A spokesman for Vladimir Putin denied a British tabloid report that the Russian president is about to resign due to ill health. The Sun claimed Putin is showing signs of Parkinson’s disease.
The Kremlin on Friday dismissed a report by a British newspaper that President Vladimir Putin will resign due to ill health as “complete nonsense.”
Kremlin spokesman Dmitry Peskov said the story by tabloid The Sun was untrue. It claimed that Putin would stand down next year after showing possible symptoms of Parkinson’s disease.
“This is complete nonsense. Everything is fine with the president,” Peskov said in comments carried by state news agency TASS. “He is in excellent health.”
The Sun quoted observers who had studied recent footage where Putin’s leg appeared to be in constant motion while he seemed to be in pain clutching the armrest of a chair.
His fingers seemed to be twitch as he held a cup believed to contain painkillers, the newspaper said.
Lifetime immunity proposed
The report came after the lower house of Russia’s legislature proposed a draft law that could provide Russian ex-presidents immunity from criminal prosecution in their lifetimes, not merely while in office.
The bill, published on a government website, is one of several being introduced following constitutional reforms that, among other things, allow Putin to run again when his term ends in 2024.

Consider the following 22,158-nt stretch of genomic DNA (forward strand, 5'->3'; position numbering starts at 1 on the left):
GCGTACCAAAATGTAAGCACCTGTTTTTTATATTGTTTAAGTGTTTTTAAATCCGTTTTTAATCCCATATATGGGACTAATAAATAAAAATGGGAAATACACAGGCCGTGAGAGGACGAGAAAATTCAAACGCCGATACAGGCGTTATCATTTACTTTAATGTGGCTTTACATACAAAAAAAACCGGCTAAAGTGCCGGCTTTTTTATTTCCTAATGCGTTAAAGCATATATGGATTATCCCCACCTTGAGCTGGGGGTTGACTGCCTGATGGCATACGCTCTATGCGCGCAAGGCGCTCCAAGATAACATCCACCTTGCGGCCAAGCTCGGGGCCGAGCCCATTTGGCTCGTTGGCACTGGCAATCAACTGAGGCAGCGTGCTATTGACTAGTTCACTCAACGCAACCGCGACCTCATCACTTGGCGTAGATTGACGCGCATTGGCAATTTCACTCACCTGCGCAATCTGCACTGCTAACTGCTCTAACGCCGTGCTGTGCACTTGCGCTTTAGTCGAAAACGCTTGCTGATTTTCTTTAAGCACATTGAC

“The president of the Russian Federation retains immunity upon terminating his authority,” the text said.”He cannot be held criminally or administratively liable and cannot be detained, arrested or subjected to a search or an interrogation.”
The new bill would also make it harder to revoke ex-presidents’ expanded immunity.
It would require the upper house of parliament to vote overwhelmingly to revoke it on the strength of accusations by the lower house that the president had committed treason or another serious crime.
The bill will become law if the lower house votes to approve it in three readings, the upper house backs it, and Putin then signs it.
Putin was first elected as Russia’s president in 2000. He has served longer than any Russian or Soviet politician since the early 1950s.
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